On October 13, 2006, President George W. Bush approved the Unlawful Internet Gambling Enforcement Act. This legislation prohibited companies from knowingly accepting payments related to online bets or wagers that violated federal or state laws. The law was primarily enacted in response to the rapid growth of online poker and casino games. However, it included an exception for fantasy sports, recognizing them as skill-based games rather than games of chance. This exception paved the way for the emergence and subsequent surge in popularity of the daily fantasy industry.

On August 15, 2007, Tim Donaghy, a former NBA referee, admitted guilt to two felonies related to gambling. This followed an investigation conducted by the FBI, which revealed that Donaghy had placed bets on NBA games, including those he officiated, and shared insider information with other gamblers. The information he provided included details about referee assignments, relationships between referees and players, and player health. As a consequence, Donaghy was sentenced to serve a 15-month prison term.

In March 2009, the state of New Jersey initiated its first federal lawsuit to overturn the Professional and Amateur Sports Protection Act (PASPA). The state argued that PASPA infringed upon the 10th Amendment’s protection against federal anti-commandeering laws. Despite facing opposition from the four major U.S. sports leagues and the NCAA, New Jersey’s legal efforts to legalize sports gambling progressed to the Supreme Court. The case, known as Murphy v. National Collegiate Athletic Association, was granted a hearing by the Supreme Court in June 2017.

On January 30, 2018, the American Gaming Association projected that Americans would place bets totaling around $4.76 billion on Super Bowl LII, which featured a matchup between the New England Patriots and the Philadelphia Eagles. Shockingly, an estimated $4.6 billion of that total amount, accounting for approximately 97 percent, was expected to be wagered illegally.

On May 14, 2018, the Supreme Court made a landmark decision by invalidating the Professional and Amateur Sports Protection Act (PASPA). The court ruled that PASPA was not in line with the Constitution and declared that states had the autonomy to enact their laws regarding sports gambling in the absence of a federally regulated system. This decision opened the door for individual states to legalize and regulate sports gambling according to their preferences and regulations.

On June 5, 2018, Delaware made history by becoming the first state to accept single-game sports wagers following the repeal of PASPA. This marked a significant turning point in the landscape of sports gambling. By the end of 2018, several other states including New Jersey, Rhode Island, Mississippi, West Virginia, New Mexico, Arkansas, and Pennsylvania either began accepting sports bets or passed legislation to allow it. As of today, a total of 30 states and the District of Columbia have legalized sports gambling, with five more states expected to join them shortly.

On August 6, 2018, DraftKings made history by becoming the first online sportsbook to operate outside of Nevada. It began accepting bets over the Internet in New Jersey, marking a significant milestone in the expansion of online sports gambling. Following this breakthrough, numerous other sports gambling operators swiftly followed suit, establishing their online presence in New Jersey and other states.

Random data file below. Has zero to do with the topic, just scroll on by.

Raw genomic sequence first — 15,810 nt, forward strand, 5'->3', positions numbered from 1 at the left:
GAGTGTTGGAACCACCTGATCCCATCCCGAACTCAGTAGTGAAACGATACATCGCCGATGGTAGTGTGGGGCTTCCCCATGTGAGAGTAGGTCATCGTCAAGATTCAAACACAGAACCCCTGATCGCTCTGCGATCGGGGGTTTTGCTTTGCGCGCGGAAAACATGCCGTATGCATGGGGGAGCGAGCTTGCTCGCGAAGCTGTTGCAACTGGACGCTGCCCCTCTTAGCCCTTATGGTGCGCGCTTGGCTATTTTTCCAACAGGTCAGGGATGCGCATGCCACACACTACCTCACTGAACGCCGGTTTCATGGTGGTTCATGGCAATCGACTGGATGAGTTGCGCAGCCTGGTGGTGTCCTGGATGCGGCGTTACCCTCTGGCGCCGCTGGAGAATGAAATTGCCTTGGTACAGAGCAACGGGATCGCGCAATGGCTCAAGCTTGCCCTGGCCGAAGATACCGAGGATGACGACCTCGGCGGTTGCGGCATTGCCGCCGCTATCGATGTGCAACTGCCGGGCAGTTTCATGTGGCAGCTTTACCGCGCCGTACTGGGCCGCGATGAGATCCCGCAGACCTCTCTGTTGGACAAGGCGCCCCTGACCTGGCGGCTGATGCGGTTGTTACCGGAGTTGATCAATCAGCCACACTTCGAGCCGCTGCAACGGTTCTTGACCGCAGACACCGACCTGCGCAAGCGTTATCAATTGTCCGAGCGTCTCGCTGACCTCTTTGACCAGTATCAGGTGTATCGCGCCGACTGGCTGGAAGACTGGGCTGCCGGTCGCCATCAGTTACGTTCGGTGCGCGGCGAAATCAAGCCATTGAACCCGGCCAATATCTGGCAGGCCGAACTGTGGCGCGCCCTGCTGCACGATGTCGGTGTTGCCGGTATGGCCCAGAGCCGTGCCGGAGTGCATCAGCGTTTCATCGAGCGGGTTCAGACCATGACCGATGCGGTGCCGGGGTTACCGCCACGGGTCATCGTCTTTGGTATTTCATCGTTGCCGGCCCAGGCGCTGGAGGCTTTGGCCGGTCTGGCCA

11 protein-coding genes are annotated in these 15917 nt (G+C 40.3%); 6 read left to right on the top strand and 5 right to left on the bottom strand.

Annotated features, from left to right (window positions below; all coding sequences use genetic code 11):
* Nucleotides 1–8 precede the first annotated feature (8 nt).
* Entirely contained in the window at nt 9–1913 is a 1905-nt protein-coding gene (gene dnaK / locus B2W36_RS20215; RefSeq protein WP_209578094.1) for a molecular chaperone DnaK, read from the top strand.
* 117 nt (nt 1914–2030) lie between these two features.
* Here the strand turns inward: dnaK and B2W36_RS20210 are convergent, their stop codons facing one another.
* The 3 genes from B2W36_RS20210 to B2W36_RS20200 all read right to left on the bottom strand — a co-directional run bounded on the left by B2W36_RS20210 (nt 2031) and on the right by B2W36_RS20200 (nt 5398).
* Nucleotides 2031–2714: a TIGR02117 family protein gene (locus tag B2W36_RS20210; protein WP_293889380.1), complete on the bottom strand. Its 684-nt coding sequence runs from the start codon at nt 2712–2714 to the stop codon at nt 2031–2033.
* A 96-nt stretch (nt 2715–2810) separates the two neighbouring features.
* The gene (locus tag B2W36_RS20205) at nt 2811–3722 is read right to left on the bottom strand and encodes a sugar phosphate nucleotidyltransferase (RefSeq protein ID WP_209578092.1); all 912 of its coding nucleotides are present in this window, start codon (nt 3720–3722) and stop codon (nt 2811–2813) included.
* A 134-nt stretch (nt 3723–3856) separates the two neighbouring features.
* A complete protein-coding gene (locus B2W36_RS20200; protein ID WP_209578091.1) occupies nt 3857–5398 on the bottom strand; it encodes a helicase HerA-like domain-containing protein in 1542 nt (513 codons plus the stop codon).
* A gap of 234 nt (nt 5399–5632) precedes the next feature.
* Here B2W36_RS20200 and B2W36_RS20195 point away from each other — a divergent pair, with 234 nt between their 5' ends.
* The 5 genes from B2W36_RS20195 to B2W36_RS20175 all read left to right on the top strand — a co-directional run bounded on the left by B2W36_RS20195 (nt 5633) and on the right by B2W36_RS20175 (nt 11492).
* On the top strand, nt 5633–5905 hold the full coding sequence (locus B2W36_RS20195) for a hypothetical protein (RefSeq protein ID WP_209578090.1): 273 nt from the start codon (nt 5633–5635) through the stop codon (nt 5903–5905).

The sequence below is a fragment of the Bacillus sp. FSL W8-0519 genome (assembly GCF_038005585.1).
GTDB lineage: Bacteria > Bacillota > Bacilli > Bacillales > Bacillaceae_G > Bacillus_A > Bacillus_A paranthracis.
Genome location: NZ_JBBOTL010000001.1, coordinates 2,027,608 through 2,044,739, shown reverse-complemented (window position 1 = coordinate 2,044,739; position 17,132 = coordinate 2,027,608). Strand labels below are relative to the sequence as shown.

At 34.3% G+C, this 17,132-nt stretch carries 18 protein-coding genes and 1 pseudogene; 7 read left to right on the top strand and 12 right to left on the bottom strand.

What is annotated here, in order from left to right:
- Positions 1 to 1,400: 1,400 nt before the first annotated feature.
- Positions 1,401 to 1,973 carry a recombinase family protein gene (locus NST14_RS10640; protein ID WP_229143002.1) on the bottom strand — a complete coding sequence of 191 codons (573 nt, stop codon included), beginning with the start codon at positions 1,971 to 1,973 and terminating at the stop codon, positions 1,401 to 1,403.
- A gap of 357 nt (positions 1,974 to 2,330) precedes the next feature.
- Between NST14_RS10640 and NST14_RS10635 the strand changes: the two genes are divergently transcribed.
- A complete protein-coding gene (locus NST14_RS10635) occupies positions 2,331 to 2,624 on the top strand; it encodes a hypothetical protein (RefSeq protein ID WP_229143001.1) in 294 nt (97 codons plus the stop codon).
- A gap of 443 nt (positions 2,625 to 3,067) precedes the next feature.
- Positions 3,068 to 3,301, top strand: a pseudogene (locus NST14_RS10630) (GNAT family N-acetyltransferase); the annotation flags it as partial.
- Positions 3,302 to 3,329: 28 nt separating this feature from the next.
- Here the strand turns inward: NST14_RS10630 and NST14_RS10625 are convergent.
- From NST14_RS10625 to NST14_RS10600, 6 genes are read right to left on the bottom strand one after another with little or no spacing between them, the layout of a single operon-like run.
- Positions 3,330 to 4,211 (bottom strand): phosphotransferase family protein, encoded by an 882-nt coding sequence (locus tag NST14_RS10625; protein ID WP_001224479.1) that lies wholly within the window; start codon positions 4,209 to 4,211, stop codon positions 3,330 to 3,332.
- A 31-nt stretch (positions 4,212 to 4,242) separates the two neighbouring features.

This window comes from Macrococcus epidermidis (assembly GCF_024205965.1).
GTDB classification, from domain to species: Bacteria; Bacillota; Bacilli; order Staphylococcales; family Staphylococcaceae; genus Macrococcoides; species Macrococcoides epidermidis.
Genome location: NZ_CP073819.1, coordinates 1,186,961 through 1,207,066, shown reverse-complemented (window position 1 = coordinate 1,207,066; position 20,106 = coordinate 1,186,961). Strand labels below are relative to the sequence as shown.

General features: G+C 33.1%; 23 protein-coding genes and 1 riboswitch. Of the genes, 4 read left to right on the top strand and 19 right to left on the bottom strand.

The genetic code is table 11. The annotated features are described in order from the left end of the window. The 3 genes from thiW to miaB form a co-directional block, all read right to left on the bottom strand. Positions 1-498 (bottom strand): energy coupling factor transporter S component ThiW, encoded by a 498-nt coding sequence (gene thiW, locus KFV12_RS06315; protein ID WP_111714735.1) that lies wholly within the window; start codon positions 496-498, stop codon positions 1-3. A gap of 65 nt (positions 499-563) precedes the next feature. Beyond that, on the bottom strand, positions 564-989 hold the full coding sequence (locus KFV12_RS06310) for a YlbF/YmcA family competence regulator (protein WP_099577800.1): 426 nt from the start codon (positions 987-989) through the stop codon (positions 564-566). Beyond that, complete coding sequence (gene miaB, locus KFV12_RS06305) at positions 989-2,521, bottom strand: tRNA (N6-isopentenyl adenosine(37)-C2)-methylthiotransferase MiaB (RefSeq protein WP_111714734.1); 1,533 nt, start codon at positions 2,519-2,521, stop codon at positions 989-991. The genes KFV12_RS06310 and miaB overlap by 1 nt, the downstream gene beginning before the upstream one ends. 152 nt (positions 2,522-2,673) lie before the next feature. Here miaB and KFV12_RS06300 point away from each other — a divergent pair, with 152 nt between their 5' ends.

In April 2021, the NFL, after years of opposing legalized sports gambling, made a significant shift by announcing its first marketing agreements with three sports gambling providers. This marked a notable change in the league’s stance on sports gambling. The NFL anticipated generating approximately $270 million in revenue during the initial year of these agreements. It is worth mentioning that the other three major U.S. sports leagues have also entered into similar deals with legal bookmakers.

On May 26, 2021, a significant milestone was achieved in the world of sports gambling as the first sportsbook inside a U.S. stadium opened its doors at Capital One Arena in Washington. This marked a new era in the integration of sports betting within the live sports experience, providing fans with the opportunity to place bets conveniently and enjoy the excitement of the game all in one location.

On March 7, 2022, the NFL decided to suspend Atlanta Falcons wide receiver Calvin Ridley indefinitely. The suspension was a result of Ridley’s involvement in betting on NFL games while he was on leave from the team to prioritize his mental health. The NFL investigation revealed that Ridley had placed parlay bets through a sportsbook mobile app while he was in Florida, with some of the parlay legs involving the Falcons winning. It is important to note that despite the increasing legalization of sports betting, NFL players and personnel are strictly prohibited from engaging in any form of gambling on sporting events.

On April 20, 2022, Charlie Blackmon, an outfielder for the Colorado Rockies, made history by becoming the first Major League Baseball (MLB) player to sign a partnership agreement with a legal sports gambling operator. This milestone was made possible due to the league’s newly approved Collective Bargaining Agreement (CBA), which now permits such partnerships for the first time. It is worth noting that despite this development, Pete Rose, a former MLB player, remains banned from baseball due to his involvement in gambling activities.

On July 8, 2022, a poll conducted by The Washington Post in collaboration with the University of Maryland revealed that 66 percent of Americans support the legalization of sports gambling. This marks a significant increase from 55 percent in 2017 and 41 percent in 1993. The findings indicate a growing acceptance and approval of legal sports gambling among the American population.